What took place last Thursday morning after breakfast in Duck will certainly cause the board members of A Room in the Inn as well as those participating churches to stop and wonder about the future of the outreach.  With minimal government involvement the torch has been taken up by the faith community, where perhaps it belongs.  But at what cost?

As we so tragically learned last week there is risk involved in inviting strangers into your “home”.  No one truly knows the heart of any man or woman and how he or she might react when put into a group to live with other strangers.  The question that has to be asked is “Is the risk worth the outcome?”   It may be a difficult question to answer.

Christians are guided into caring because of Jesus actions and words.  He was Himself “homeless” during His three years of ministry. "Foxes have dens, and birds of the sky have nests, but the Son of Man has no place to lay His head."  He recognized that the plight of the poor would ever be with us.  “You always have the poor with you”, and encouraged those with means to be generous to them.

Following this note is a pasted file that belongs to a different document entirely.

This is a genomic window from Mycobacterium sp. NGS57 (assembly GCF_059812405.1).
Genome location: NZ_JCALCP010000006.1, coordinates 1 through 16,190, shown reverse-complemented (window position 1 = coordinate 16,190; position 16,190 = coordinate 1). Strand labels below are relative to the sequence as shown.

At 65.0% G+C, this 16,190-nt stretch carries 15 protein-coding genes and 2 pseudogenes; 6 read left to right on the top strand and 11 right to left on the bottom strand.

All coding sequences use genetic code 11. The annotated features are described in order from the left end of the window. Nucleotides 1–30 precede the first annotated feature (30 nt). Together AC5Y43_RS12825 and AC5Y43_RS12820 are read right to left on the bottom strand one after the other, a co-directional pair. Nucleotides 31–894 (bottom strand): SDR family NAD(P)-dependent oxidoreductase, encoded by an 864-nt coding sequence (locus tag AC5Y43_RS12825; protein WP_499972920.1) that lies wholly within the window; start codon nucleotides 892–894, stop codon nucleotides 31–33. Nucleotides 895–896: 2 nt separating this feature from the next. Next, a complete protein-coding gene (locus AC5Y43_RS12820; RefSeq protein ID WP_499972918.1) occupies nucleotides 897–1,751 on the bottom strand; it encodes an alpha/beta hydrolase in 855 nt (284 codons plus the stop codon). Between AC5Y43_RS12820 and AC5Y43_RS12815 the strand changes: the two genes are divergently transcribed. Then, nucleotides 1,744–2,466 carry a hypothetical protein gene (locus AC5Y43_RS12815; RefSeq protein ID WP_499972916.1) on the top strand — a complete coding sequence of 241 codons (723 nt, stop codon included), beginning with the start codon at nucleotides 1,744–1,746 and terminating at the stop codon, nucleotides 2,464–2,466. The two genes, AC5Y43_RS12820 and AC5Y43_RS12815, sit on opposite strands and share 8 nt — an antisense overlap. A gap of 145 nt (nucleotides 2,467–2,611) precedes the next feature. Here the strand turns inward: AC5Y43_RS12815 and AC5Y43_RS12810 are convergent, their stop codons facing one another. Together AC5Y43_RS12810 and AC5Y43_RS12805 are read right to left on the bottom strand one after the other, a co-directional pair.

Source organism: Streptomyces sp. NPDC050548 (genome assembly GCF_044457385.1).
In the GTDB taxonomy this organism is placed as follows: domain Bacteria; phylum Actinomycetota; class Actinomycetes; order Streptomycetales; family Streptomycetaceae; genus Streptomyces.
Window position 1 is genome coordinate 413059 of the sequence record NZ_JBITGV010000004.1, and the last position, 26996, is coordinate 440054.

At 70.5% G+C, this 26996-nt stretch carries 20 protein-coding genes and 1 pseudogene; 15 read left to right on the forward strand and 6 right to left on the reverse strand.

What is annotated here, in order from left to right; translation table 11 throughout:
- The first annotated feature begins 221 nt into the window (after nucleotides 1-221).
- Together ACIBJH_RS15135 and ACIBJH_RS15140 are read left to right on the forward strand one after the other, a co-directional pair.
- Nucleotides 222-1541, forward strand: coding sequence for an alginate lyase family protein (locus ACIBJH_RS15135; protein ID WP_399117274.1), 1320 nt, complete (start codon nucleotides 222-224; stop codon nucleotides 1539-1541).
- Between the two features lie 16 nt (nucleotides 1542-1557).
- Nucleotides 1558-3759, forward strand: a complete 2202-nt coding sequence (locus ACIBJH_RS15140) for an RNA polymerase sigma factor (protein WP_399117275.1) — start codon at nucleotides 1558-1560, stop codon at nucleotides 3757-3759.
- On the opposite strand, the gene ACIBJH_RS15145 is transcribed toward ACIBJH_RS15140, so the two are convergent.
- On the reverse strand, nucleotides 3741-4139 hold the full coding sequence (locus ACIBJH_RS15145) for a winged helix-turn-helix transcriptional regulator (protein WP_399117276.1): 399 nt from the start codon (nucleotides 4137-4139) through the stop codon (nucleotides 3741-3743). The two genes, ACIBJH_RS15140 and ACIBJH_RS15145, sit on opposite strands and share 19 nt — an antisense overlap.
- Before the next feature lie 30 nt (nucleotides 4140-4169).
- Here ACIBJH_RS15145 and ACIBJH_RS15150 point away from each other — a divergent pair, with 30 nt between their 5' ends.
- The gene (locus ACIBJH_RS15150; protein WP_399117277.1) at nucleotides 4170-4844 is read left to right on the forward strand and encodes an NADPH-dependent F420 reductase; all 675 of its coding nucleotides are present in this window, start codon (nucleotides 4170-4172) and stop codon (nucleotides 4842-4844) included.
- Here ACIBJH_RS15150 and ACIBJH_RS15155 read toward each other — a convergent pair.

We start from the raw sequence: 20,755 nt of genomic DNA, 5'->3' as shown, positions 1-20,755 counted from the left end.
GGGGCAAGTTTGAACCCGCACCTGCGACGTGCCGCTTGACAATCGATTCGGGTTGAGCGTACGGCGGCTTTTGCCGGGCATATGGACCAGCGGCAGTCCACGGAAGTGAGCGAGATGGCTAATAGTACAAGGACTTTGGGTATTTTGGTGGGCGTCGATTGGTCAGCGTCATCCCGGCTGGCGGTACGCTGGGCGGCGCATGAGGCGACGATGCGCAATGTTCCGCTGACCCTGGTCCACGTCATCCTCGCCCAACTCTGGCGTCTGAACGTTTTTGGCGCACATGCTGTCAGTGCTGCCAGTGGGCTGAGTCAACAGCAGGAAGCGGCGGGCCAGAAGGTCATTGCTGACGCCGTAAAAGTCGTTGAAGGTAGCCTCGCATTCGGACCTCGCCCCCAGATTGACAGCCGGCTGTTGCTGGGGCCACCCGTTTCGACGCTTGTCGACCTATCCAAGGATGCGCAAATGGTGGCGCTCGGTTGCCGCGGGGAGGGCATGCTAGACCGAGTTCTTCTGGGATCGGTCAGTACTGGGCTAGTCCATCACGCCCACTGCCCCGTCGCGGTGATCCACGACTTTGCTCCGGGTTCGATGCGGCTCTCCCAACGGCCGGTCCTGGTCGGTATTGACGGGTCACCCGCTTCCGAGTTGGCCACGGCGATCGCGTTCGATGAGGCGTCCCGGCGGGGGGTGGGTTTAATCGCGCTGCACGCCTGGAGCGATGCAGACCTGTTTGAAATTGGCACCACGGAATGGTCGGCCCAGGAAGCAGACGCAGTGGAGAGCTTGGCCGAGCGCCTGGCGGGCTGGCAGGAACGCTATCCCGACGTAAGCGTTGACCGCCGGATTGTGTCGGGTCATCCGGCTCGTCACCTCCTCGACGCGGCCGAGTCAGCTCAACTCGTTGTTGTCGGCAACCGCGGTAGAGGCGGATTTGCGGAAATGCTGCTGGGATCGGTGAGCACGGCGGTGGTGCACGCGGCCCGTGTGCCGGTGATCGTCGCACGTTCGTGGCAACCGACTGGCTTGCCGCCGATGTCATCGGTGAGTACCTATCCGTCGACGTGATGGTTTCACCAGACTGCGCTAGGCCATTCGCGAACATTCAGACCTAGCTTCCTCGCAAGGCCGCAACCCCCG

Perhaps these words are the most challenging to us. “For I was hungry and you gave Me something to eat; I was thirsty and you gave Me something to drink; I was a stranger and you took Me in; I was naked and you clothed Me; I was sick and you took care of Me; I was in prison and you visited Me.

"Then the righteous will answer Him, ‘Lord, when did we see You hungry and feed You, or thirsty and give You something to drink? When did we see You a stranger and take You in, or without clothes and clothe You? When did we see You sick, or in prison, and visit You?’

"And the King will answer them, ‘I assure you: Whatever you did for one of the least of these brothers of Mine, you did for Me.”

And there is the challenge to do something “for the least of these”.  Hopefully we can figure what that something is.